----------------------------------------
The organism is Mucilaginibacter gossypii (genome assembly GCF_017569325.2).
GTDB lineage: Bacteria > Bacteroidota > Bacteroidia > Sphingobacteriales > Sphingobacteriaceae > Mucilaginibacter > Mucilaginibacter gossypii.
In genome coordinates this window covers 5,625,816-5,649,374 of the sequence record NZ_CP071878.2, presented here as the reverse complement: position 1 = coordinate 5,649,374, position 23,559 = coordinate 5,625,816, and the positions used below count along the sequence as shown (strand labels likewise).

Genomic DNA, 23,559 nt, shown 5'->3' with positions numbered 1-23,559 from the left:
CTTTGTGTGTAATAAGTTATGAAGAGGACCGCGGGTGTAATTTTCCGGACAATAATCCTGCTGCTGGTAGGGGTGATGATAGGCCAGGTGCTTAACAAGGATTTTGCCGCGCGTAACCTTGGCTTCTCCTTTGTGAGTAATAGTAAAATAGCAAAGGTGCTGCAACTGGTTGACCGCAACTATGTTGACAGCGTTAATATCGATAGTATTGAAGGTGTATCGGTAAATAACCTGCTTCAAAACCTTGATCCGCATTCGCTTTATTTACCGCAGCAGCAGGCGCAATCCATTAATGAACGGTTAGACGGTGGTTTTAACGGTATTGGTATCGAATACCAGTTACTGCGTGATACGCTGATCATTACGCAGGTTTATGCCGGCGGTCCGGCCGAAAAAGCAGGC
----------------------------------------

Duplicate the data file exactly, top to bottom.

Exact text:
The organism is Mucilaginibacter gossypii (genome assembly GCF_017569325.2).
GTDB lineage: Bacteria > Bacteroidota > Bacteroidia > Sphingobacteriales > Sphingobacteriaceae > Mucilaginibacter > Mucilaginibacter gossypii.
In genome coordinates this window covers 5,625,816-5,649,374 of the sequence record NZ_CP071878.2, presented here as the reverse complement: position 1 = coordinate 5,649,374, position 23,559 = coordinate 5,625,816, and the positions used below count along the sequence as shown (strand labels likewise).

Genomic DNA, 23,559 nt, shown 5'->3' with positions numbered 1-23,559 from the left:
CTTTGTGTGTAATAAGTTATGAAGAGGACCGCGGGTGTAATTTTCCGGACAATAATCCTGCTGCTGGTAGGGGTGATGATAGGCCAGGTGCTTAACAAGGATTTTGCCGCGCGTAACCTTGGCTTCTCCTTTGTGAGTAATAGTAAAATAGCAAAGGTGCTGCAACTGGTTGACCGCAACTATGTTGACAGCGTTAATATCGATAGTATTGAAGGTGTATCGGTAAATAACCTGCTTCAAAACCTTGATCCGCATTCGCTTTATTTACCGCAGCAGCAGGCGCAATCCATTAATGAACGGTTAGACGGTGGTTTTAACGGTATTGGTATCGAATACCAGTTACTGCGTGATACGCTGATCATTACGCAGGTTTATGCCGGCGGTCCGGCCGAAAAAGCAGGC